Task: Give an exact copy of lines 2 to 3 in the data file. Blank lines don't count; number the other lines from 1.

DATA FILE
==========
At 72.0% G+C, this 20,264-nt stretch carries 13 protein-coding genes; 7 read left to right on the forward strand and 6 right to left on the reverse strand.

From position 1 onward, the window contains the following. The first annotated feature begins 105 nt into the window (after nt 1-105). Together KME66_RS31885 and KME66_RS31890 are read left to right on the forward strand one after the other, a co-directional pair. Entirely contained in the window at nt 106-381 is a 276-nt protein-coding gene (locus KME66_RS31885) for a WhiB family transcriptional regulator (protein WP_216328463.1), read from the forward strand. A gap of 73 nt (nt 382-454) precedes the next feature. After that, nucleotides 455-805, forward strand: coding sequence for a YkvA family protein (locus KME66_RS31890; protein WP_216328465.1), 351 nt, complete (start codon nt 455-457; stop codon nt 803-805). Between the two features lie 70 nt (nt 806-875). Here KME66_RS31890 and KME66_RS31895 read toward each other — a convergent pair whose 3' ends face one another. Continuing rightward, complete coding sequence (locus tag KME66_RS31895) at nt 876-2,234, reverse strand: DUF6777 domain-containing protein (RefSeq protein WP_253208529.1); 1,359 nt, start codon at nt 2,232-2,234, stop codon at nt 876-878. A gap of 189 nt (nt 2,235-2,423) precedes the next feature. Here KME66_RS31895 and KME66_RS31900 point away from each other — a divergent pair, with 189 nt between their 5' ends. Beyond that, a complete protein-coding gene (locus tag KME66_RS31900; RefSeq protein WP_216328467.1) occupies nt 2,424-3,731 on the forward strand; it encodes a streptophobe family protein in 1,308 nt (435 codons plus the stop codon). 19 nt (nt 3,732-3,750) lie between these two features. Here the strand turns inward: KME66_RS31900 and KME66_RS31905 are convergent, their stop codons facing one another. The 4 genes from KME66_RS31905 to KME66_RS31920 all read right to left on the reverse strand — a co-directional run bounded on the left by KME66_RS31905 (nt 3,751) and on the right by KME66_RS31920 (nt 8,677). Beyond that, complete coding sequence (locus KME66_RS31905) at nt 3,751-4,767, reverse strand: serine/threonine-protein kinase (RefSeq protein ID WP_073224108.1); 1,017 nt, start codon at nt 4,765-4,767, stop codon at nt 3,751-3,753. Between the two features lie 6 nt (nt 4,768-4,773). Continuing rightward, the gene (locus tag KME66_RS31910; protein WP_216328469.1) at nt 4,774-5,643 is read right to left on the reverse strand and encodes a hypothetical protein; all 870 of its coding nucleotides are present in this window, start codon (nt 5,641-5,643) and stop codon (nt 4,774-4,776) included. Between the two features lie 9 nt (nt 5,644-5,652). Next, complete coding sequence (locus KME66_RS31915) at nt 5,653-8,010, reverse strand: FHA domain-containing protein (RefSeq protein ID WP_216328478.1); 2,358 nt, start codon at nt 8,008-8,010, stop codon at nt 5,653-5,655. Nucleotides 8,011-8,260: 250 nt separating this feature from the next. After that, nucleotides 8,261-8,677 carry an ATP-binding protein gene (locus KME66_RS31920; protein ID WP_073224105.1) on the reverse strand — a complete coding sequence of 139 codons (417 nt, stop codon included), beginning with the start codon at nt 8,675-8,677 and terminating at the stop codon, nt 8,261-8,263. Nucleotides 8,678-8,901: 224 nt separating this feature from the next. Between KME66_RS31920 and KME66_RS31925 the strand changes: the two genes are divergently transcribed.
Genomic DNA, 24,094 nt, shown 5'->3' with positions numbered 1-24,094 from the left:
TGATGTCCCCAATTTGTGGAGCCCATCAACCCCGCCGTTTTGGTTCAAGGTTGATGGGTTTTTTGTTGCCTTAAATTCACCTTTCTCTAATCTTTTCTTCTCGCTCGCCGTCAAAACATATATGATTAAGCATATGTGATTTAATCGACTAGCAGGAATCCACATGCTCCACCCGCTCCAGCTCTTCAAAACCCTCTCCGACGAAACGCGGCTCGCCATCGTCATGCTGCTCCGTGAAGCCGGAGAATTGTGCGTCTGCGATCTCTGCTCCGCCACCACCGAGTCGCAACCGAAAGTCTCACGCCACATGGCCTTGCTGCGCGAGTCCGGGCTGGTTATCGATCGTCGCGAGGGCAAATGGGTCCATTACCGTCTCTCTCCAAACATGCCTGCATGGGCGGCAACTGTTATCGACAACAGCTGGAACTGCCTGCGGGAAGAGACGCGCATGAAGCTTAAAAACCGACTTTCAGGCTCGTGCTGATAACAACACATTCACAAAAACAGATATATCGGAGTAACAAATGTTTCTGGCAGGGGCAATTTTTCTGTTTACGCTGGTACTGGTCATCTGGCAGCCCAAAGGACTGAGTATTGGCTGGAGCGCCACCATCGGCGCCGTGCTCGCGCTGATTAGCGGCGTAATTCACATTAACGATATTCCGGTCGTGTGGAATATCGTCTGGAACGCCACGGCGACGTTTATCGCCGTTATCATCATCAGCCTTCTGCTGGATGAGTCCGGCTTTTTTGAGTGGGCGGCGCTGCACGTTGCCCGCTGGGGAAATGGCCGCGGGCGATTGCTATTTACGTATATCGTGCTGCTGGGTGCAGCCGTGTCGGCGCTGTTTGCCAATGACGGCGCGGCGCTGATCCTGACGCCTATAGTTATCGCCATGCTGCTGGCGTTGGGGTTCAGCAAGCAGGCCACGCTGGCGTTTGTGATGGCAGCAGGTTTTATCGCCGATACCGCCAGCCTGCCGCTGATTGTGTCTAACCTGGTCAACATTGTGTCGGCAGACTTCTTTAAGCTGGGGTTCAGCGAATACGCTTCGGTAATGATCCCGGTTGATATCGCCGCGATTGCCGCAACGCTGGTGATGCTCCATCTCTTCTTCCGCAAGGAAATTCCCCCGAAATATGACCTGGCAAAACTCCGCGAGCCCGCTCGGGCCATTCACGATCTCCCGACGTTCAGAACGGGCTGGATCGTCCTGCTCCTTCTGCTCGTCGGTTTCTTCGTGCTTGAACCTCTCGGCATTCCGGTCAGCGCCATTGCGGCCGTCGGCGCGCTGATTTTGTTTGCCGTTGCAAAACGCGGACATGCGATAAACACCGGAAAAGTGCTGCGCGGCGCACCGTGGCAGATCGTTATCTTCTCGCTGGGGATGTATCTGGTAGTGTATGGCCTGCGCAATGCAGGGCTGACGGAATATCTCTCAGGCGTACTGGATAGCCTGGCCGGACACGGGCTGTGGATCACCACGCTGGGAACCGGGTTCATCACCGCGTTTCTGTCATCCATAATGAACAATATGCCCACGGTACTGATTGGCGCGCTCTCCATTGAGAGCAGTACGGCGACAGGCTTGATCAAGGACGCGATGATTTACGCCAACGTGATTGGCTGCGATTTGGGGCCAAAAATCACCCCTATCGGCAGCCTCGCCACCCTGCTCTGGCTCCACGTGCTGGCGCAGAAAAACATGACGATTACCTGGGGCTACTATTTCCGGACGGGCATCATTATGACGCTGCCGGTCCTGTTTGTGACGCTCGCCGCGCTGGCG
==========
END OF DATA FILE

From position 1 onward, the window contains the following. The first annotated feature begins 105 nt into the window (after nt 1-105). Together KME66_RS31885 and KME66_RS31890 are read left to right on the forward strand one after the other, a co-directional pair. Entirely contained in the window at nt 106-381 is a 276-nt protein-coding gene (locus KME66_RS31885) for a WhiB family transcriptional regulator (protein WP_216328463.1), read from the forward strand. A gap of 73 nt (nt 382-454) precedes the next feature. After that, nucleotides 455-805, forward strand: coding sequence for a YkvA family protein (locus KME66_RS31890; protein WP_216328465.1), 351 nt, complete (start codon nt 455-457; stop codon nt 803-805). Between the two features lie 70 nt (nt 806-875). Here KME66_RS31890 and KME66_RS31895 read toward each other — a convergent pair whose 3' ends face one another. Continuing rightward, complete coding sequence (locus tag KME66_RS31895) at nt 876-2,234, reverse strand: DUF6777 domain-containing protein (RefSeq protein WP_253208529.1); 1,359 nt, start codon at nt 2,232-2,234, stop codon at nt 876-878. A gap of 189 nt (nt 2,235-2,423) precedes the next feature. Here KME66_RS31895 and KME66_RS31900 point away from each other — a divergent pair, with 189 nt between their 5' ends. Beyond that, a complete protein-coding gene (locus tag KME66_RS31900; RefSeq protein WP_216328467.1) occupies nt 2,424-3,731 on the forward strand; it encodes a streptophobe family protein in 1,308 nt (435 codons plus the stop codon). 19 nt (nt 3,732-3,750) lie between these two features. Here the strand turns inward: KME66_RS31900 and KME66_RS31905 are convergent, their stop codons facing one another. The 4 genes from KME66_RS31905 to KME66_RS31920 all read right to left on the reverse strand — a co-directional run bounded on the left by KME66_RS31905 (nt 3,751) and on the right by KME66_RS31920 (nt 8,677). Beyond that, complete coding sequence (locus KME66_RS31905) at nt 3,751-4,767, reverse strand: serine/threonine-protein kinase (RefSeq protein ID WP_073224108.1); 1,017 nt, start codon at nt 4,765-4,767, stop codon at nt 3,751-3,753. Between the two features lie 6 nt (nt 4,768-4,773). Continuing rightward, the gene (locus tag KME66_RS31910; protein WP_216328469.1) at nt 4,774-5,643 is read right to left on the reverse strand and encodes a hypothetical protein; all 870 of its coding nucleotides are present in this window, start codon (nt 5,641-5,643) and stop codon (nt 4,774-4,776) included. Between the two features lie 9 nt (nt 5,644-5,652). Next, complete coding sequence (locus KME66_RS31915) at nt 5,653-8,010, reverse strand: FHA domain-containing protein (RefSeq protein ID WP_216328478.1); 2,358 nt, start codon at nt 8,008-8,010, stop codon at nt 5,653-5,655. Nucleotides 8,011-8,260: 250 nt separating this feature from the next. After that, nucleotides 8,261-8,677 carry an ATP-binding protein gene (locus KME66_RS31920; protein ID WP_073224105.1) on the reverse strand — a complete coding sequence of 139 codons (417 nt, stop codon included), beginning with the start codon at nt 8,675-8,677 and terminating at the stop codon, nt 8,261-8,263. Nucleotides 8,678-8,901: 224 nt separating this feature from the next. Between KME66_RS31920 and KME66_RS31925 the strand changes: the two genes are divergently transcribed.
Genomic DNA, 24,094 nt, shown 5'->3' with positions numbered 1-24,094 from the left: